Building Capacity: Farm to School

Project Overview

Project Type: Professional Development Program
Funds awarded in 2010: $78,303.00
Projected End Date: 12/31/2012
Region: Southern
State: North Carolina
Principal Investigator:
Emily Jackson
Appalachian Sustainable Agriculture Project

Annual Reports

Information Products


Not commodity specific


  • Education and Training: extension, mentoring, networking, participatory research, workshop, technical assistance
  • Farm Business Management: farm-to-institution
  • Sustainable Communities: leadership development, local and regional food systems, partnerships, community services

    Proposal abstract:

    Building Capacity: Farm to School is a two year project designed to build the capabilities of Extension, agricultural professionals, and communities in the development of Farm to School initiatives. In this project, Appalachian Sustainable Agriculture Project (ASAP), a leader in Farm to School in the southeast, will organize project teams for NC, SC and GA to design and implement Farm to School trainings relevant to Extension and other professionals. Teams will include farmers, Extension, School Food Service Directors (SFSDs), and sustainable agriculture coordinators from land grant and non land grant universities. Project team members, ASAP, the Southern Sustainable Agriculture Working Group (SSAWG), and the National Farm to School Network (NFTSN) will collaboratively develop the training methodology, create outreach plans, devise a needs assessment tool, determine the scope of mentoring/consulting services, and develop a comprehensive project evaluation plan. Each project team will develop tools and resources specific to their region and conduct one workshop in their state. In order to design trainings that are participatory and that reflect the needs of Extension and their respective communities, each project team will conduct a needs assessment to potential training participants. The project team will be mentors and available for consultation to training participants throughout the project period. Dissemination of materials and resources will be provided through the ASAP, SSAWG, and NFTSN websites. A team of project partners will present at a workshop at the National Farm to School Conference.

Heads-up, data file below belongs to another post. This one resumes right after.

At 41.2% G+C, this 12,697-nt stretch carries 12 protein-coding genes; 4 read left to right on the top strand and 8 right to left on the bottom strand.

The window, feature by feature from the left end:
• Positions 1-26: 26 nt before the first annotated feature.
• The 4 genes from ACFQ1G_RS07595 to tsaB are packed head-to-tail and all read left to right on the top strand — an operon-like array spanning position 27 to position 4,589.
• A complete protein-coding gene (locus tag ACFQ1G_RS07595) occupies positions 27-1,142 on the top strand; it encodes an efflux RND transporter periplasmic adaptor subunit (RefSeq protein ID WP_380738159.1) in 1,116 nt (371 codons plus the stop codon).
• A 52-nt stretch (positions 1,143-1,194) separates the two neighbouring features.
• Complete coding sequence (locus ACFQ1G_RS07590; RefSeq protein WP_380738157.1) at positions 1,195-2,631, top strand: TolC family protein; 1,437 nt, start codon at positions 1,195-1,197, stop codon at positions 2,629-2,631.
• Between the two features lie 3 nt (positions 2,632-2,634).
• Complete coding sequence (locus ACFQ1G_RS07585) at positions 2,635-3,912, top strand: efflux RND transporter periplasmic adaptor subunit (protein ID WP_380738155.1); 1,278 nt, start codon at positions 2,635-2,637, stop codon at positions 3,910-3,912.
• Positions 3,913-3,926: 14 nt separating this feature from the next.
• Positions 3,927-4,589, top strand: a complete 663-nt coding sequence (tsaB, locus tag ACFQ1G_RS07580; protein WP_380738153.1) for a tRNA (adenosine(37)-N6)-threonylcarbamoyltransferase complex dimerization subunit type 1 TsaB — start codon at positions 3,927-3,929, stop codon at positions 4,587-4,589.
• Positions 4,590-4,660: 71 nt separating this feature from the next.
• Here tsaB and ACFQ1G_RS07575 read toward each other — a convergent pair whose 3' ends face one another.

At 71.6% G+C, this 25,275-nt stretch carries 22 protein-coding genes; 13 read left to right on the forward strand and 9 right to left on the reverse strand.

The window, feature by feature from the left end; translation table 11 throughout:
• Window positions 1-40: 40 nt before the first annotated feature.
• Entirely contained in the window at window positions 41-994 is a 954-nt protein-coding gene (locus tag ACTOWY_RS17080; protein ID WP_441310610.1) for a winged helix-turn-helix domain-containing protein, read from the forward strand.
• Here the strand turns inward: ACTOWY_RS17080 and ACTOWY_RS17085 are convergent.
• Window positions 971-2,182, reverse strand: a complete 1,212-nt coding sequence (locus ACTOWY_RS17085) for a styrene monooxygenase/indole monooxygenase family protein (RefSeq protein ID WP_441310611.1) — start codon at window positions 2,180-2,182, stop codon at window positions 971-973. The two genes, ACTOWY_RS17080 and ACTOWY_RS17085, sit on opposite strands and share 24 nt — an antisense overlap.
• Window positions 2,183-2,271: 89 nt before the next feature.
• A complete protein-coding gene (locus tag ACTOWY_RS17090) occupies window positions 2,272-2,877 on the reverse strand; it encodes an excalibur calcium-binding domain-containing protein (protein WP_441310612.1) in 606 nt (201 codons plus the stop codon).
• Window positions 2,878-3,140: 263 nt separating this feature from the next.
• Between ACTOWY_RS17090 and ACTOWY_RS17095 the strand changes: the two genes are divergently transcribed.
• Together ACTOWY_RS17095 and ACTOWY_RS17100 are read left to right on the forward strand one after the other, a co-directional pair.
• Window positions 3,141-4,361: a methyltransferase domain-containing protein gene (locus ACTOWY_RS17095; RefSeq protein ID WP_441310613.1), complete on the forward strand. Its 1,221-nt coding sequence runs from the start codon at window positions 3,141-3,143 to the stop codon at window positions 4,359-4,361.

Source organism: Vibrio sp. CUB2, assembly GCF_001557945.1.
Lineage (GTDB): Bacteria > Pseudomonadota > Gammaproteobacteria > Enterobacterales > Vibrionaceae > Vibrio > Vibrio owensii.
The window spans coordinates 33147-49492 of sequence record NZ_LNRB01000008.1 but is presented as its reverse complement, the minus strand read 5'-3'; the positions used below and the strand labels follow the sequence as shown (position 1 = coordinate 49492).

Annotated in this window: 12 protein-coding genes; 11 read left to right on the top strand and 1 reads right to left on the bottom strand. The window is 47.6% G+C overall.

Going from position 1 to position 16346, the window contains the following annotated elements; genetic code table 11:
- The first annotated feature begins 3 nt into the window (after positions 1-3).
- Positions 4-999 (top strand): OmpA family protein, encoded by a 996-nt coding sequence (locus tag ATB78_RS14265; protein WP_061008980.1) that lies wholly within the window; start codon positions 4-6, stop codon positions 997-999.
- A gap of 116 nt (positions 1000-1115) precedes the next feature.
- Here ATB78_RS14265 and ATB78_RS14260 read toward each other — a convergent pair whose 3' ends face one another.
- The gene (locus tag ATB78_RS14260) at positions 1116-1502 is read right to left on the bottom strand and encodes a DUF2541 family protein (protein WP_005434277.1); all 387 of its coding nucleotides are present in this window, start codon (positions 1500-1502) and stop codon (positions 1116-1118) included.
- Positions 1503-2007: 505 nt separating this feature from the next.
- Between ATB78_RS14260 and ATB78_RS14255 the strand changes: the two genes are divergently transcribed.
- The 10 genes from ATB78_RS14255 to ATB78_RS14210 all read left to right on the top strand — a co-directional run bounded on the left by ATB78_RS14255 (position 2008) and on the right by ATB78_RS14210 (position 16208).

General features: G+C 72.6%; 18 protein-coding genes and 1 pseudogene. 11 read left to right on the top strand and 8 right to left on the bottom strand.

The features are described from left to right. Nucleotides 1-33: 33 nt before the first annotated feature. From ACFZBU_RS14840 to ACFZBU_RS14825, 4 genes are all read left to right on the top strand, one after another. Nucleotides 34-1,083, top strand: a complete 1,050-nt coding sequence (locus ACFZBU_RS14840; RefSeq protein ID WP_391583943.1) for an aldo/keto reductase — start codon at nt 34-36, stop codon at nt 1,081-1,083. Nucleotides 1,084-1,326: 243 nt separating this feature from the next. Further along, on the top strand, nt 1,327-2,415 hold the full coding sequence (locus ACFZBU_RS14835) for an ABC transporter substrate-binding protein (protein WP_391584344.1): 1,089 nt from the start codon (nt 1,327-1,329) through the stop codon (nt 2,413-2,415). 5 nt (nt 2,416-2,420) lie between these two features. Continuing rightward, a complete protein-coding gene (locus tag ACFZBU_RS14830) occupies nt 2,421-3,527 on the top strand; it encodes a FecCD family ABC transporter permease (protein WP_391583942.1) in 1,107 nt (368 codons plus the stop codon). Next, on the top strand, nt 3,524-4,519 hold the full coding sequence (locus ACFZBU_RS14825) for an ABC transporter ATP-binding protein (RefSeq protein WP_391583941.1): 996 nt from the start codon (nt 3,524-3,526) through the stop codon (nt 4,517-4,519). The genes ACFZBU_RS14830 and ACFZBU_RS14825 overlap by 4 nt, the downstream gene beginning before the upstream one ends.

Project objectives from proposal:

    1) 75 Cooperative Extension agents will define their role in the implementation of Farm to School programming. As the Farm to School movement continues to grow, farmers and other community members will look to Cooperative Extension for help implementing Farm to School initiatives. The workshops will provide Extension with the information and resources they need to define their role in this process. Several roles will be examined through the workshop trainings – farm and farmer assessments to meet school requirements, assistance implementing educational components of farm to school (help establish school gardens, recommend farms for farm field trips, utilize the Family and Consumer Science portion of Extension to offer local food cooking classes and demonstrations, for example).